I only really knew Myron Gordon as a judge on senior status and tried only one case before him. It was a challenge by the NAACP to the method of electing judges in Milwaukee County. The plaintiffs alleged that county wide elections of judges denied black voters the opportunity to elect candidates of their own choice and sought election of judges on the basis of sub-county districts. We represented the Wisconsin Judges Association who had intervened as defendants. They did not want to be elected from smaller districts in which voters might not appreciate the array of considerations facing a judge. I remember, in particular, the testimony of one of our client's members who said that he did not wish to depend only on his neighbors in a North Shore suburb for reelection. He felt that it would make it very difficult for him to give a defendant from the inner city the benefit of the doubt.
At the time we tried the case (1996), black candidates for judicial office had not done well in Milwaukee County. That has changed but not because the plaintiffs prevailed. Judge Gordon ruled in our favor and the Seventh Circuit affirmed. I'd like to think that events - subsequent successes by black candidates on a county wide basis - have validated his judgment, but I may not be the best one to make that judgment.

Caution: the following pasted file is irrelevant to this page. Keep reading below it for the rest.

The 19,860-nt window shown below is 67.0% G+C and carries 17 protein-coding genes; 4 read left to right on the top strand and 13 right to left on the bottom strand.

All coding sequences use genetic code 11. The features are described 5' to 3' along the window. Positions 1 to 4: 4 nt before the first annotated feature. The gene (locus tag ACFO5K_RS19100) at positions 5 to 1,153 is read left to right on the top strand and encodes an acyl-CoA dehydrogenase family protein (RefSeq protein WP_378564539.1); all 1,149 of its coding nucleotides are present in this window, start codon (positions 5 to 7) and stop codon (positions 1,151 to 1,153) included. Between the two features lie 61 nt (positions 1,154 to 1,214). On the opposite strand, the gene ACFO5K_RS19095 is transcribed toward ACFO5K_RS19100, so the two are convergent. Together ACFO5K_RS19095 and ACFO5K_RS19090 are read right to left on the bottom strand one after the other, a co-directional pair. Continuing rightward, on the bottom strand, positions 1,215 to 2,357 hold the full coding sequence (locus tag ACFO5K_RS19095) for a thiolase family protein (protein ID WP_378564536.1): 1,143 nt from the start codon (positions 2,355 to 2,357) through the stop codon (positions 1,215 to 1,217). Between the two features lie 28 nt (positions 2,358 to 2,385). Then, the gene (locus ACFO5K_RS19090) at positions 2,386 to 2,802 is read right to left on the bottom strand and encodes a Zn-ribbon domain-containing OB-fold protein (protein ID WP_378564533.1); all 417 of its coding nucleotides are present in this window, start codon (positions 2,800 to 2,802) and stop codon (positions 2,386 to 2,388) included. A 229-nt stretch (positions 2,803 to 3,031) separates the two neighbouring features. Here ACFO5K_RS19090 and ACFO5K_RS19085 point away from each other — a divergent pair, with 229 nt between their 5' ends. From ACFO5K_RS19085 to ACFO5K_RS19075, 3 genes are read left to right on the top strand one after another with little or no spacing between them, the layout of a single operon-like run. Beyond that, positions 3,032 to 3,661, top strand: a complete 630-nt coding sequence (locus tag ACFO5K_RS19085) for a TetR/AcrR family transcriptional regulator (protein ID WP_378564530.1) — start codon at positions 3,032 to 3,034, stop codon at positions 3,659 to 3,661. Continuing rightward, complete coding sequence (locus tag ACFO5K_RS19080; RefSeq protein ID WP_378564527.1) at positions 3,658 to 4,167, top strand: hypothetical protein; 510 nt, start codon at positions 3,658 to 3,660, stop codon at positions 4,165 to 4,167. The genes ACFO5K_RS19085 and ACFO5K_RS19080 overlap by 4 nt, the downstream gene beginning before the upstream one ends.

Judge Gordon wasn't - on the bench - a warm person. He was demanding. He expected good lawyering and strove to deliver good judging. He was one of the first judges in the district to impose time limits on trial lawyers. Although he occasionally sliced that loaf a bit too thin, he was right in recognizing that a command to brevity concentrates the mind.
Yet he wasn't unreasonable. It was not about his calendar and how delay made him look. It was not about how much more he knew than the lawyers before him. It was about doing justice in a way that people had a right to expect and about which we involved in the process could be proud.
I think he made the lawyers before him better. I think he made himself better. I know that, in the few instances when I appeared before him, he made me better.
Cross posted at the Marquette University Law School Faculty Blog.